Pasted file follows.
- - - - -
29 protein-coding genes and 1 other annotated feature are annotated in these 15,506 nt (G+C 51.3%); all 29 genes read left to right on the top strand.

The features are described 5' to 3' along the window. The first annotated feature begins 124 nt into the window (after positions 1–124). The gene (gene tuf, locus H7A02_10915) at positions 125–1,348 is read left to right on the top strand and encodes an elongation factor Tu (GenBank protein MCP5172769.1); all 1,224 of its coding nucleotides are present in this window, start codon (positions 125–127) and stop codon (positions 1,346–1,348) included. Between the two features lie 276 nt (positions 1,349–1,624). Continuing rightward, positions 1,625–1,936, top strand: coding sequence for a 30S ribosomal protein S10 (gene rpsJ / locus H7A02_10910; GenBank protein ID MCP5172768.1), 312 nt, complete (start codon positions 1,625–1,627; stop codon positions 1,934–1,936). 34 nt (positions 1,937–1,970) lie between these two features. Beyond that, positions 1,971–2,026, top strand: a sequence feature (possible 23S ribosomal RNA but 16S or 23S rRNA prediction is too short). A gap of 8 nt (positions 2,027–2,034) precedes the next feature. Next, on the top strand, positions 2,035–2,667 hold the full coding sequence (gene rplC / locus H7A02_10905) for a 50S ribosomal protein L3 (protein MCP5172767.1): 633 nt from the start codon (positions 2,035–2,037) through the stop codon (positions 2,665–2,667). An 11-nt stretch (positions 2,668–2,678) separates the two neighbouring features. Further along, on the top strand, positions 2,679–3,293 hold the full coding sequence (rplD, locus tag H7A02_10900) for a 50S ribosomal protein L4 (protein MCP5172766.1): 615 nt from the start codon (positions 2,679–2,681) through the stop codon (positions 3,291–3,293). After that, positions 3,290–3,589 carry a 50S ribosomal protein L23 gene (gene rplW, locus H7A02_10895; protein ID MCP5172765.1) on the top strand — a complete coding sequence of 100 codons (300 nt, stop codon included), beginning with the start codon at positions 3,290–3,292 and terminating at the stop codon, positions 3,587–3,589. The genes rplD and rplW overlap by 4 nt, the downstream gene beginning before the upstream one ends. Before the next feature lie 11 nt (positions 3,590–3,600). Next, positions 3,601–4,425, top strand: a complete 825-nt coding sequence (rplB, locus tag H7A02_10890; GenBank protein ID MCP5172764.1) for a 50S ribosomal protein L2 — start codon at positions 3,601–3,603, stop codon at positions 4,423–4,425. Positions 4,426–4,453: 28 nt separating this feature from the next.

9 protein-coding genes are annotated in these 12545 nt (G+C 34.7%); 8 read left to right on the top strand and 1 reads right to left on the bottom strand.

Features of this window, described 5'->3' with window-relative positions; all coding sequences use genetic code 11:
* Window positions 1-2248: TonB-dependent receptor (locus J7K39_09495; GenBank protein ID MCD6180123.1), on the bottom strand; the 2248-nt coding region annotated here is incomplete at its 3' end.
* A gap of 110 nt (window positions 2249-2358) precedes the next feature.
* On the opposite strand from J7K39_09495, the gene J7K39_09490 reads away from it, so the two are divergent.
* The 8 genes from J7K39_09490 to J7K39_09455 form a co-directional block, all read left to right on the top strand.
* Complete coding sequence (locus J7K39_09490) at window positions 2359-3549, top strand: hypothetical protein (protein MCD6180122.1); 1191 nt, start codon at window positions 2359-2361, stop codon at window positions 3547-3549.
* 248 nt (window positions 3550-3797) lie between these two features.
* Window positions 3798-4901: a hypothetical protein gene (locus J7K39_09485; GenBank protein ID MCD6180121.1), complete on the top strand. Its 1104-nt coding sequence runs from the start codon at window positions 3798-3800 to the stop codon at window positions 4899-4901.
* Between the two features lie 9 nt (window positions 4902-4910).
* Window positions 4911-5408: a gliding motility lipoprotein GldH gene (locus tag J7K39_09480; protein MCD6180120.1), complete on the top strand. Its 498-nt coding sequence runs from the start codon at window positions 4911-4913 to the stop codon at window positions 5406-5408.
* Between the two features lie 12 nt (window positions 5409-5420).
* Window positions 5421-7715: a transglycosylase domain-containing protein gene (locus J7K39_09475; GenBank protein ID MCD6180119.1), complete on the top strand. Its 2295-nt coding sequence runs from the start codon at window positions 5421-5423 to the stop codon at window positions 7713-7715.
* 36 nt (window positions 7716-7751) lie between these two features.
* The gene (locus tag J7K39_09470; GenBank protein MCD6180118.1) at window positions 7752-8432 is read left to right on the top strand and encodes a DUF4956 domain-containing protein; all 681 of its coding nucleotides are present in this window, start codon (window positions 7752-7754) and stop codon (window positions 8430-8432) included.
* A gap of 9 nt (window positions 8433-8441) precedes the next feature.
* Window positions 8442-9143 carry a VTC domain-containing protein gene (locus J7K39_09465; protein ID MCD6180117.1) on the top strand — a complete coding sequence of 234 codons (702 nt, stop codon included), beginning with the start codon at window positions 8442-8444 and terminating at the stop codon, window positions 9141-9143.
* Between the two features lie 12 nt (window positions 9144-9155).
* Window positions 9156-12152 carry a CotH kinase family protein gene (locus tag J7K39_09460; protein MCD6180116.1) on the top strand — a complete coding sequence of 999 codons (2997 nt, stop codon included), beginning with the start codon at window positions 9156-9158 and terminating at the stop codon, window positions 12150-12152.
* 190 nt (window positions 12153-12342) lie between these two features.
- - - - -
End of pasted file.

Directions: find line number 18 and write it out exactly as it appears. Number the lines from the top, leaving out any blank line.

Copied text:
* A gap of 9 nt (window positions 8433-8441) precedes the next feature.